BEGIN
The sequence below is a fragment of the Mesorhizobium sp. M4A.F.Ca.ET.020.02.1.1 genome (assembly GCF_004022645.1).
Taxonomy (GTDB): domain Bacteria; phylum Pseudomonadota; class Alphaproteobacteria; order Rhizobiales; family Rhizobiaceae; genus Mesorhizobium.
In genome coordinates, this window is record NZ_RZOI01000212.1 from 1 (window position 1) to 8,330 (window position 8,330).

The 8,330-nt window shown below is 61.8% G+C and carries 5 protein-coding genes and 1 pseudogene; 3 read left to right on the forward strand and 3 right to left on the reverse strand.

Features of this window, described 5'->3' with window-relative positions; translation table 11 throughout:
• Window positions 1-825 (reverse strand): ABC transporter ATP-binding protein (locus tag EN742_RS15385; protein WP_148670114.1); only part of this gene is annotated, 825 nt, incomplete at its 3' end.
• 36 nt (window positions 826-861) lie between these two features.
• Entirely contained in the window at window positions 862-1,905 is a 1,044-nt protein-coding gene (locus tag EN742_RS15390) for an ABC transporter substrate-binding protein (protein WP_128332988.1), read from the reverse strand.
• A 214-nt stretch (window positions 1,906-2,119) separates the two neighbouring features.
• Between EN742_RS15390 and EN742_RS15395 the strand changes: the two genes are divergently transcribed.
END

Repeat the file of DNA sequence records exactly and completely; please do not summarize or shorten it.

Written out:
The sequence below is a fragment of the Mesorhizobium sp. M4A.F.Ca.ET.020.02.1.1 genome (assembly GCF_004022645.1).
Taxonomy (GTDB): domain Bacteria; phylum Pseudomonadota; class Alphaproteobacteria; order Rhizobiales; family Rhizobiaceae; genus Mesorhizobium.
In genome coordinates, this window is record NZ_RZOI01000212.1 from 1 (window position 1) to 8,330 (window position 8,330).

The 8,330-nt window shown below is 61.8% G+C and carries 5 protein-coding genes and 1 pseudogene; 3 read left to right on the forward strand and 3 right to left on the reverse strand.

Features of this window, described 5'->3' with window-relative positions; translation table 11 throughout:
• Window positions 1-825 (reverse strand): ABC transporter ATP-binding protein (locus tag EN742_RS15385; protein WP_148670114.1); only part of this gene is annotated, 825 nt, incomplete at its 3' end.
• 36 nt (window positions 826-861) lie between these two features.
• Entirely contained in the window at window positions 862-1,905 is a 1,044-nt protein-coding gene (locus tag EN742_RS15390) for an ABC transporter substrate-binding protein (protein WP_128332988.1), read from the reverse strand.
• A 214-nt stretch (window positions 1,906-2,119) separates the two neighbouring features.
• Between EN742_RS15390 and EN742_RS15395 the strand changes: the two genes are divergently transcribed.